I made the second batch with the sliced fruit method.  With this, you squeezed the juice out of the fruit, slice it and then add it to a pan with the juice and water, leaving it to soak overnight.  You then boil it for a couple of hours, before turning the heat up for 20 minutes until it reaches the setting point.

IMGP3923Here are the results – I’ve got around 12 jars of marmalade.

IMGP3925The darker jars were made using the sliced fruit method and demerara sugar added – the lighter ones were from the whole fruit method and with ordinary granulated sugar.  As to taste, the lighter marmalade is quite sharp – the darker is slightly subtler, but still with a citrussy bite.

Have you made marmalade?  How did you do it?

Until next time, Tawney x

Spending a bit more for something which lasts longer

Hello Friends,

I’ve had my hand mixer for 20 years.  About a year ago, it began to fall apart and make some funny noises.  I bought a cheap mixer in a supermarket.  I never really got on with it.  It was very heavy and the switch was very stiff.  However, I’d spent my money and I wouldn’t replace it until I needed to.

The point of replacing it came rather quicker than I expected when it expired just outside the guarantee period.  I decided I’d learned my lesson and would look for a mixer similar to my original one.  It took a bit of hunting down but eventually I found one which was the same make and clealy just an updated model.  It cost £22, around £8 more than the supermarket equivalent, but to me that is worth it, particularly if it lasts for the next 20 years.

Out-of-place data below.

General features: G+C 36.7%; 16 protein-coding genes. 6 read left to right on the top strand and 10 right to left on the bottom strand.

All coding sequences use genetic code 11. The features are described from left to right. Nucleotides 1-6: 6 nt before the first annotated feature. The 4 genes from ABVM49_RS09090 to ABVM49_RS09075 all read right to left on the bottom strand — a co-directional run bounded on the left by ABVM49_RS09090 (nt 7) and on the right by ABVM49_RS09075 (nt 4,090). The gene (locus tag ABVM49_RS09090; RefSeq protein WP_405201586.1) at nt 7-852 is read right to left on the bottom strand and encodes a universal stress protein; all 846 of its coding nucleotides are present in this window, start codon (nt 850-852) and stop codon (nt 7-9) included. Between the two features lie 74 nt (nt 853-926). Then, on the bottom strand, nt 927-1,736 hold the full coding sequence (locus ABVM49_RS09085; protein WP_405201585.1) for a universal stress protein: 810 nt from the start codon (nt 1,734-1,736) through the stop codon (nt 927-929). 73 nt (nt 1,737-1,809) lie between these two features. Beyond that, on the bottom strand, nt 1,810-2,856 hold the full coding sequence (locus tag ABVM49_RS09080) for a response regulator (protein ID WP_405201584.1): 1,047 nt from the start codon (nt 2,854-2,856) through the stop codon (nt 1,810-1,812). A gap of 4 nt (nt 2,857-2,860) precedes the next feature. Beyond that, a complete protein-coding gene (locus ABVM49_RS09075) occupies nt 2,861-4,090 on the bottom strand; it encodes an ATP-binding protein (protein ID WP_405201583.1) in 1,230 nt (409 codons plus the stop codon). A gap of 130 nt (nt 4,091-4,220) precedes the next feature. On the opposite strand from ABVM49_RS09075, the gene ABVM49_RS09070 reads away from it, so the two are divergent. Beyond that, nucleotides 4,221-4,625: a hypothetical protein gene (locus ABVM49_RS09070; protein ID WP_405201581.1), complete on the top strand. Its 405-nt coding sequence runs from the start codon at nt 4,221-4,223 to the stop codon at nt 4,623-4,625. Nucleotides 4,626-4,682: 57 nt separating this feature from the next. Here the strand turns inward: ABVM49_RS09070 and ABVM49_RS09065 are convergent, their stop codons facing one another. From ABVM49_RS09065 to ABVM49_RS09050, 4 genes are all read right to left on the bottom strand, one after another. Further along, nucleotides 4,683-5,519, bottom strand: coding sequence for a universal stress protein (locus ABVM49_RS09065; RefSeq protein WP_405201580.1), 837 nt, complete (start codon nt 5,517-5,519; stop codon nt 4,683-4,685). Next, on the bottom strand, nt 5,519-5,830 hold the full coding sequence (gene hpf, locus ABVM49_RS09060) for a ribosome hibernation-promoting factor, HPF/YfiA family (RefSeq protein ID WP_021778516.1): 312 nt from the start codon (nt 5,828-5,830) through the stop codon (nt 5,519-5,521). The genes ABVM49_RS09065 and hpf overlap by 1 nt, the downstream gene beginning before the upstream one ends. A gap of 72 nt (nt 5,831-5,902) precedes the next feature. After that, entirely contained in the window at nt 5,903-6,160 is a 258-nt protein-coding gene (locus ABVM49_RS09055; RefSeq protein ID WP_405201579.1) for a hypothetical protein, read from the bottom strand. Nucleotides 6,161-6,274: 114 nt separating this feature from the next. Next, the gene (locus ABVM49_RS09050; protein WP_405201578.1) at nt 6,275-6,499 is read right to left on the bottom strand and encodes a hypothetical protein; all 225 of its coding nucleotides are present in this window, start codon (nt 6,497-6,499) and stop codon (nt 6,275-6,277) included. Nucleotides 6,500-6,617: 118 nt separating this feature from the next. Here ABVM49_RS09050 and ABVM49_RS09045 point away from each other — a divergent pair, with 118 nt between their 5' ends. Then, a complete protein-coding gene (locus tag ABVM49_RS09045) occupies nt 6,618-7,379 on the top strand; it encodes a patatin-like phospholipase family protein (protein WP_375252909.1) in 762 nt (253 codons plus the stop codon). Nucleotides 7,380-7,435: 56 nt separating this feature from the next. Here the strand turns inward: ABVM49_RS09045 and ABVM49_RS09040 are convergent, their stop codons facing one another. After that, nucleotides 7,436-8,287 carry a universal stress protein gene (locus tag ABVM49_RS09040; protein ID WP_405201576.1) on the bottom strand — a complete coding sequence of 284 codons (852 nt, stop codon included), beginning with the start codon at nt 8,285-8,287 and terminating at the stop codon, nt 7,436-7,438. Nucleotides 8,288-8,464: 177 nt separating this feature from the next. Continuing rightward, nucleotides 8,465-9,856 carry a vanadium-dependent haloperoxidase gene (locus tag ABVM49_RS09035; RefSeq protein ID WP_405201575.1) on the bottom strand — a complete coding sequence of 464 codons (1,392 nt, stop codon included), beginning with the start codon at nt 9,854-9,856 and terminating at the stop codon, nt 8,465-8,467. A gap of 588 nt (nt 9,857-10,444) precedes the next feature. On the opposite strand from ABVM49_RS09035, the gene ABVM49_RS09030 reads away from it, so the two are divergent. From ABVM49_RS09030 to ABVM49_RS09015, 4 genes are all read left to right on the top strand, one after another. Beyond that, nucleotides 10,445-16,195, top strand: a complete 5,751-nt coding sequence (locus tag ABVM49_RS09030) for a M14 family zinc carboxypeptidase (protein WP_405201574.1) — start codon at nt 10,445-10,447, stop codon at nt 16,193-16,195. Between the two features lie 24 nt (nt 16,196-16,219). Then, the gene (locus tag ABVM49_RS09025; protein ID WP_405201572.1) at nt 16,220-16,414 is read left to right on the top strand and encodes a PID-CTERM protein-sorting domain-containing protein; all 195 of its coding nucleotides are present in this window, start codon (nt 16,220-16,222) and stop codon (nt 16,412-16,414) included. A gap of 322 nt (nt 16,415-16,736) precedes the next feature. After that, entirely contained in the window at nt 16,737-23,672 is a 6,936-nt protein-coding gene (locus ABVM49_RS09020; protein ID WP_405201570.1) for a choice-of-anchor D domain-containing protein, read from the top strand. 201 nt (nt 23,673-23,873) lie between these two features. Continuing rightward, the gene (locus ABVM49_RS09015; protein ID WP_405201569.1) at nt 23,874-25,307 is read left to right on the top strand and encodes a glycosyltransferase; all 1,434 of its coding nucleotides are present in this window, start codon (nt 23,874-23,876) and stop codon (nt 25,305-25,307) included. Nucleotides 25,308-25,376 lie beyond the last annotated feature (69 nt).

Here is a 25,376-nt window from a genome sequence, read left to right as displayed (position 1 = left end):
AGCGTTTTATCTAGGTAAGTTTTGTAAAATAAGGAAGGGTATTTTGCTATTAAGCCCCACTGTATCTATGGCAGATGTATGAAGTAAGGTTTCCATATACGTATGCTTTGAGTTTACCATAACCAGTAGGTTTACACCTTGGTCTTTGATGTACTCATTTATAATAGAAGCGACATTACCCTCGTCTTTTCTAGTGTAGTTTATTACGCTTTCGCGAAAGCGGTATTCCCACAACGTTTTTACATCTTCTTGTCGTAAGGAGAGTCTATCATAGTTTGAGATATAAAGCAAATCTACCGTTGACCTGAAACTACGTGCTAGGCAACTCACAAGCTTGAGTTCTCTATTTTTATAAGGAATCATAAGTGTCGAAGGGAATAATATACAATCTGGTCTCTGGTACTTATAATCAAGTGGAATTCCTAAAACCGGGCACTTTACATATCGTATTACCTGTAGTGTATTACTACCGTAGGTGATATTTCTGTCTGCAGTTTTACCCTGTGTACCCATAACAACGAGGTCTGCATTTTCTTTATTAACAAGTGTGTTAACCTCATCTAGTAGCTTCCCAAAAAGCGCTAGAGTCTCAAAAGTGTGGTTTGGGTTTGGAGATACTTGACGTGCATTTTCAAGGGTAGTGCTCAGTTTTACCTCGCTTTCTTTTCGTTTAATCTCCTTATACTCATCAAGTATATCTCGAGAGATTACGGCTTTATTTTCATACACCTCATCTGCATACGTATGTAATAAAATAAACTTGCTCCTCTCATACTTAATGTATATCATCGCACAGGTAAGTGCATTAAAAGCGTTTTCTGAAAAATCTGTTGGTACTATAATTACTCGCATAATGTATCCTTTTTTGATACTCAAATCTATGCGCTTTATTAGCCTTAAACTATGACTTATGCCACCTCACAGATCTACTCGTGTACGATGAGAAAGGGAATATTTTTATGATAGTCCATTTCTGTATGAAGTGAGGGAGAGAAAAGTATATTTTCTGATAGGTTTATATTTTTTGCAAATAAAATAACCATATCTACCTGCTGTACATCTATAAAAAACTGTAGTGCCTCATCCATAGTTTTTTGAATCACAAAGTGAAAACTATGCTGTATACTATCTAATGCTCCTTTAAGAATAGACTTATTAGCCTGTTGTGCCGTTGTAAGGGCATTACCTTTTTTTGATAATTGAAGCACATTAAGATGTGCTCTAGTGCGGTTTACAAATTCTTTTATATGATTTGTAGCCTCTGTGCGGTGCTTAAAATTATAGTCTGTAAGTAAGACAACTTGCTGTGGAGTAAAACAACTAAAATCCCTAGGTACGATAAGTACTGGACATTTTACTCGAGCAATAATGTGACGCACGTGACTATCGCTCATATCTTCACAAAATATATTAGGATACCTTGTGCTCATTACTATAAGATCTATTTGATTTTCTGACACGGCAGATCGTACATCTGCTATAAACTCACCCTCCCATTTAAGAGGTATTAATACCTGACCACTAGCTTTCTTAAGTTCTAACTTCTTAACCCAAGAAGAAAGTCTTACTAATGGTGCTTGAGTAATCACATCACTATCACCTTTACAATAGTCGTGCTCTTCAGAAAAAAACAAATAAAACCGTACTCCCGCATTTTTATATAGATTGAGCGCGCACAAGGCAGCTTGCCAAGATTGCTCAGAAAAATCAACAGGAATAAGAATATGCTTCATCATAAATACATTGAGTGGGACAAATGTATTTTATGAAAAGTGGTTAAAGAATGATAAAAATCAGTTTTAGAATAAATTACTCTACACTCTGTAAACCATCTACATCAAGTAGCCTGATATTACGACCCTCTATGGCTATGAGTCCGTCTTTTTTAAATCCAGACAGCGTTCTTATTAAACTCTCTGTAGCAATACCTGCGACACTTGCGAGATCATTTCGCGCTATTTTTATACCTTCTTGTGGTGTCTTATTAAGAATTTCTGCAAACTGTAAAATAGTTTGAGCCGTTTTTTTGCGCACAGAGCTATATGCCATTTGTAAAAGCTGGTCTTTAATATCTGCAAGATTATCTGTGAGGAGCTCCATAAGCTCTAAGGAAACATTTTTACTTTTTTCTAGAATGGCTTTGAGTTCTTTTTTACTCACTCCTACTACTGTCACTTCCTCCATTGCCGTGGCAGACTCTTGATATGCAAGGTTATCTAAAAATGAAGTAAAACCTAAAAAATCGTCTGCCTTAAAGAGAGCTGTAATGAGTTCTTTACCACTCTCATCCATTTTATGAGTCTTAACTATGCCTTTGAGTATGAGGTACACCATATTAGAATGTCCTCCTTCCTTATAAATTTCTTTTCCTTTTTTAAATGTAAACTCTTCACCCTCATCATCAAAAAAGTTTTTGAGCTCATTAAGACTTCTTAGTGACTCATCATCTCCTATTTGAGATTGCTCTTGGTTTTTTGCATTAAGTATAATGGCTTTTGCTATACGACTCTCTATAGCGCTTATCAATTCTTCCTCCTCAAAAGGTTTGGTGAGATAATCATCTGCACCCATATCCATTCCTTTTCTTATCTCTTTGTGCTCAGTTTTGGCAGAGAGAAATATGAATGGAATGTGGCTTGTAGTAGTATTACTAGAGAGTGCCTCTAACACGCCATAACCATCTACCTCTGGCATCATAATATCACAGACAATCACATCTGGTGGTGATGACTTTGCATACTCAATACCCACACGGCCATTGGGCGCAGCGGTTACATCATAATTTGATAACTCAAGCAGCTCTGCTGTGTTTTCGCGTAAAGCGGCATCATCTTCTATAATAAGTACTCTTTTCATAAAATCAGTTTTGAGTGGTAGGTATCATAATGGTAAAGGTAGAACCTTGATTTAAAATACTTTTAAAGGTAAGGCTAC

Do you think it is worth stretching to pay a bit more for better quality?  Or have you ever bought something you didn’t think would last and it’s gone on for ever?

Until next time, Tawney x

Over committed and learning to say no

Hello Friends,

When I look back over nearly 2 1/2 years of writing about life on Frugal Hill, I notice that at times I’ve been overcommitted with work, home life and everything else and I’ve been pretty frazzled.

Nearly a year ago, I was bounced into being treasurer for a group I’m a member of.  Now I’ve done quite a bit of volunteering over the years.  I’ve been a school governor, playgroup secretary, all the usual things, but these dropped off when I went back to work full time.  This time when I was asked, I had a funny feeling that I should really say no – I really don’t have enough time to do anything else.

Unfortunately at the time I felt under pressure and a bit guilty about saying no, so I agreed to do it.  At the moment it’s all getting a bit too much – I’ve got a mass of emails from people wanting this that and the other.  However, I have recognised that as this is a voluntary thing, it will have to take second place to more important things.  My family always come first and I’ve had to take Edie and Bee back to their respective universities this week, so rather than try and cram all this in to not enough time, I have said that I won’t be attending this week’s meeting.

I have learned my lesson that it’s ok to say no and not feel guilty about it.  I’ve realised that divesting myself of commitments is part of de-cluttering my life, so I’ve decided that I will do this role for one more year (then I will have served 2 years) and then I will step down.

Have you ever found yourself over committed?  How did you extricate yourself from too many commitments?

Until next time, Tawney x

The first Christmas cake

Hello Friends,

Apologies to all and thank you to Eloise for reminding me about the Christmas cake – here is a photo of the finished cake – or at least the part I haven’t eaten yet!

IMGP3922I’m hoping it will last a while yet.  One of my friends makes hers last until November, when it is time to make another one!

How long do your Christmas cakes last?

Until next time, Tawney x